Taipei Times Wednesday, Jun 10, 2009, Page 1

President Ma Ying-jeou (馬英九) said yesterday he hoped that Taiwan could reach an agreement with Beijing on the teaching of traditional and simplified Chinese characters at schools for overseas Taiwanese and Chinese, whereby students would be taught to read traditional characters and write simplified characters.

“We hope both sides of the Taiwan Strait will come to an agreement on the matter,” Ma said. “Our suggestion is that Chinese be able to understand traditional Chinese characters and write in simplified Chinese.”

Ma made the remarks while meeting members of a Chinese association from California at the Presidential Office yesterday morning.

He did not elaborate on what he meant by “understanding traditional Chinese characters and writing in simplified Chinese,” nor on how such an agreement would be reached with Beijing .

Ma said many schools that teach Mandarin to overseas compatriots, especially those in the US , teach traditional Chinese, while those established by Beijing teach simplified Chinese.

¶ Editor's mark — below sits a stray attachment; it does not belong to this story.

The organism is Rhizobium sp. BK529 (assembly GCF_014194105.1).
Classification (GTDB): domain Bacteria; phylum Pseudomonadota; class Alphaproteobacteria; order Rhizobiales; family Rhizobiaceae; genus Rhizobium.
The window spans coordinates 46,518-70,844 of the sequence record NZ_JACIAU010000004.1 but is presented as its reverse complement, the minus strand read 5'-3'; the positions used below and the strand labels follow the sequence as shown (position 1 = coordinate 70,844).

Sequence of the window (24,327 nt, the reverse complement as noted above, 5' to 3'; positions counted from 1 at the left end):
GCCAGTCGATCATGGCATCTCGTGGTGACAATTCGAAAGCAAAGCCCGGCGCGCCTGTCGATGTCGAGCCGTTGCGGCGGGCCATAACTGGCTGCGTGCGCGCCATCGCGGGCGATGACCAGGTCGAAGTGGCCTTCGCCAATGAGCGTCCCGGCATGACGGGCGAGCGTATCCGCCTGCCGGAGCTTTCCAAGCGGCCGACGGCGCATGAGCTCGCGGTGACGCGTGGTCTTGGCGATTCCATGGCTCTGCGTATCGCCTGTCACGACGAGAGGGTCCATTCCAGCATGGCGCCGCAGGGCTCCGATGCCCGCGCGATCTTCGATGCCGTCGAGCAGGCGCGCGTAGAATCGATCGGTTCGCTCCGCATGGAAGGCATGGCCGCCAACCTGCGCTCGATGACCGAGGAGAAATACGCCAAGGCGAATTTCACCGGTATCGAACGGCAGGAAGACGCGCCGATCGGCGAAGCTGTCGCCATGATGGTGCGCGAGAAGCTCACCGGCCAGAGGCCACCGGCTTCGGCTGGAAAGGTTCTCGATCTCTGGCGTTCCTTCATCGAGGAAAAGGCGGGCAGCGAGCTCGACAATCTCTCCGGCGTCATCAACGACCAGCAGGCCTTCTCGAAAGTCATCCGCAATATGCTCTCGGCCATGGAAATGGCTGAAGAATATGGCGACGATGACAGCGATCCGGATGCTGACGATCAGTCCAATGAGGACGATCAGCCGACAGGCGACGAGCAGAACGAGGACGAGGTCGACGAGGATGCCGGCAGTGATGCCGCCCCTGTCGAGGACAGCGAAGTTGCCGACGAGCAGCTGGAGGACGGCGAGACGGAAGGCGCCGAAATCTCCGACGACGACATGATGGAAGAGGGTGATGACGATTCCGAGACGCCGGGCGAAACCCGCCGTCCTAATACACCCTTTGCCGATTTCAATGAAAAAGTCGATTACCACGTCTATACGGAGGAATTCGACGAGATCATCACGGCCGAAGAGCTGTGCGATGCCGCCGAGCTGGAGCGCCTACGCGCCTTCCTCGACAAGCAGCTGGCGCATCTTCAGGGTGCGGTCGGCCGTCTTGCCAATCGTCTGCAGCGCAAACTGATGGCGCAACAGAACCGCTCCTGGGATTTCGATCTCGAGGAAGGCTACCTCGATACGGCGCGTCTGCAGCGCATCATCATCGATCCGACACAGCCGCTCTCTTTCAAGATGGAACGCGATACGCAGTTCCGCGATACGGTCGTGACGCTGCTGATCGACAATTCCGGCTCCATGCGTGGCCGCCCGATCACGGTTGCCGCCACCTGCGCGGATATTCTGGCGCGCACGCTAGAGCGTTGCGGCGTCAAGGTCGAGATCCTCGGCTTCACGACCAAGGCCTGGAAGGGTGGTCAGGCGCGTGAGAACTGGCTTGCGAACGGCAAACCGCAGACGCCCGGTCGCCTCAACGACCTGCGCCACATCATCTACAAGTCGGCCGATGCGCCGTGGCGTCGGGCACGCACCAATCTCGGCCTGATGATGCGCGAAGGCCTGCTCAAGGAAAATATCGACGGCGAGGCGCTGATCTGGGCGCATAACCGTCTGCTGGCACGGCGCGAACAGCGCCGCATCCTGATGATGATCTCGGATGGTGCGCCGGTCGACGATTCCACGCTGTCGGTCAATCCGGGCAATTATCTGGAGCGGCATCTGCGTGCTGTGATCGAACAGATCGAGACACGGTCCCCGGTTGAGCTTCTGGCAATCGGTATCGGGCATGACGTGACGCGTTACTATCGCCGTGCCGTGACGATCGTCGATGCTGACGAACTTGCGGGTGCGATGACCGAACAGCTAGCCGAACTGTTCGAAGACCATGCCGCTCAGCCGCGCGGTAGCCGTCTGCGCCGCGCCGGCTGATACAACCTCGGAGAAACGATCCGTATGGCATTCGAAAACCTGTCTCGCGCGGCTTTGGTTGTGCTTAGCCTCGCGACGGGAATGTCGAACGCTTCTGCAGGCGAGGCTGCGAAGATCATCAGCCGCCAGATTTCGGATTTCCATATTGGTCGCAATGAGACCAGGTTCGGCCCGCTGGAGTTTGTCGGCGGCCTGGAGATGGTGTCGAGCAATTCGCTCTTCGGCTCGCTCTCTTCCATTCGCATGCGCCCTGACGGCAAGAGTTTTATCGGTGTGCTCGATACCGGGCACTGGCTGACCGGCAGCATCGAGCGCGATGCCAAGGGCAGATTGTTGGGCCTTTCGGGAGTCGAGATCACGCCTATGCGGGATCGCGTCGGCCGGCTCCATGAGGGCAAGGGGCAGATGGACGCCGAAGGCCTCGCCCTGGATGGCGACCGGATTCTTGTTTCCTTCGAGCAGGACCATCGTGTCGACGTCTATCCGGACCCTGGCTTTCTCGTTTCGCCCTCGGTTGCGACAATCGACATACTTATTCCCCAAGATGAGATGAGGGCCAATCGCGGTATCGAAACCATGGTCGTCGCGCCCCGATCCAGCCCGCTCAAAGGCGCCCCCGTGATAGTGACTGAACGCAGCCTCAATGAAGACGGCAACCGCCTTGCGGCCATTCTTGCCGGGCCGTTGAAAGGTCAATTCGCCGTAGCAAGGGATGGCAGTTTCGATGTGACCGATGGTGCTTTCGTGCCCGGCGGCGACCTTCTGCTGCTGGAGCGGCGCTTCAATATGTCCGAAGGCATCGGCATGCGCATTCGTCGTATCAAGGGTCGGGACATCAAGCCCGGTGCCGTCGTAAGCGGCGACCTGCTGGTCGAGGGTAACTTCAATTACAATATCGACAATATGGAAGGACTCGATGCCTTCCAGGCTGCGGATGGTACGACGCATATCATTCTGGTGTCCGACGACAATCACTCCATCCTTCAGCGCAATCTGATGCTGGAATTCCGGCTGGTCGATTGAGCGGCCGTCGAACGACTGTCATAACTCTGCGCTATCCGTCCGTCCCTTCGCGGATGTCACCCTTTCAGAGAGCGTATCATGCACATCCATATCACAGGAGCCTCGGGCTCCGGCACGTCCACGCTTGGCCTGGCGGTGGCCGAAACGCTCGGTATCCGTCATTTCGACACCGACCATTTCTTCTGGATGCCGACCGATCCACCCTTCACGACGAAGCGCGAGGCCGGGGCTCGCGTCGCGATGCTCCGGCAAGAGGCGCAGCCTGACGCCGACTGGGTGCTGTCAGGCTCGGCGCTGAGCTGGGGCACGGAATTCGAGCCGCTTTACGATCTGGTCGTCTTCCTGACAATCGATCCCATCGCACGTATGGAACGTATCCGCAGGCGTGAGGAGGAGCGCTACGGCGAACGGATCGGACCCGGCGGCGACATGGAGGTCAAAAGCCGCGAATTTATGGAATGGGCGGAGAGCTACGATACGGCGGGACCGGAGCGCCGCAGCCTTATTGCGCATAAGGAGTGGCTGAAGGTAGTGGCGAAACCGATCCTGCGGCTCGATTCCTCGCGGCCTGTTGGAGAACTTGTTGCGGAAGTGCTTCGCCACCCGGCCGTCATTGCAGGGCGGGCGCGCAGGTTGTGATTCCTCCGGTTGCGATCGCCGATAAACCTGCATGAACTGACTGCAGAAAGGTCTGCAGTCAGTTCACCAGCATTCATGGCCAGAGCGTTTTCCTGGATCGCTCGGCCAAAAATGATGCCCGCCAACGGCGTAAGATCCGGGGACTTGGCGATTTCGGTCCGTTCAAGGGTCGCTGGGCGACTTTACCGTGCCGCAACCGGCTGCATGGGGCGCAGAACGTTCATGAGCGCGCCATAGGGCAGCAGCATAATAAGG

Traditional Chinese characters are a unique feature of Chinese culture, but overseas compatriots educated in China cannot read them, he said, adding that he hoped to see traditional Chinese characters in print form taught at expatriate schools for easy understanding of ancient Chinese books.

“I have made efforts over the years to promote traditional Chinese characters,” he said. “I hope one day they will be listed as a UNESCO world heritage because there are very few civilizations that can still read scripts dating back to thousands of years ago.”

Overseas Compatriot Affairs Commission (OCAC) Minister Wu Ying-yi (
吳英毅), who was present at yesterday’s meeting, later told reporters Ma meant to encourage overseas compatriots to learn traditional characters, and to encourage overseas Chinese schools to teach traditional characters.

Wu said the OCAC has collaborated with 2,000 schools that teach Mandarin abroad.

The OCAC provides the schools with materials to teach traditional Chinese characters and never provides materials to teach simplified characters, he said.

“This policy will not change in the future,” he said, adding that Ma meant to encourage overseas compatriots to learn traditional characters.

As to Ma’s comments on “understanding traditional Chinese and writing simplified Chinese,” Wu said Ma meant to urge those who write in simplified characters to learn to read traditional characters.


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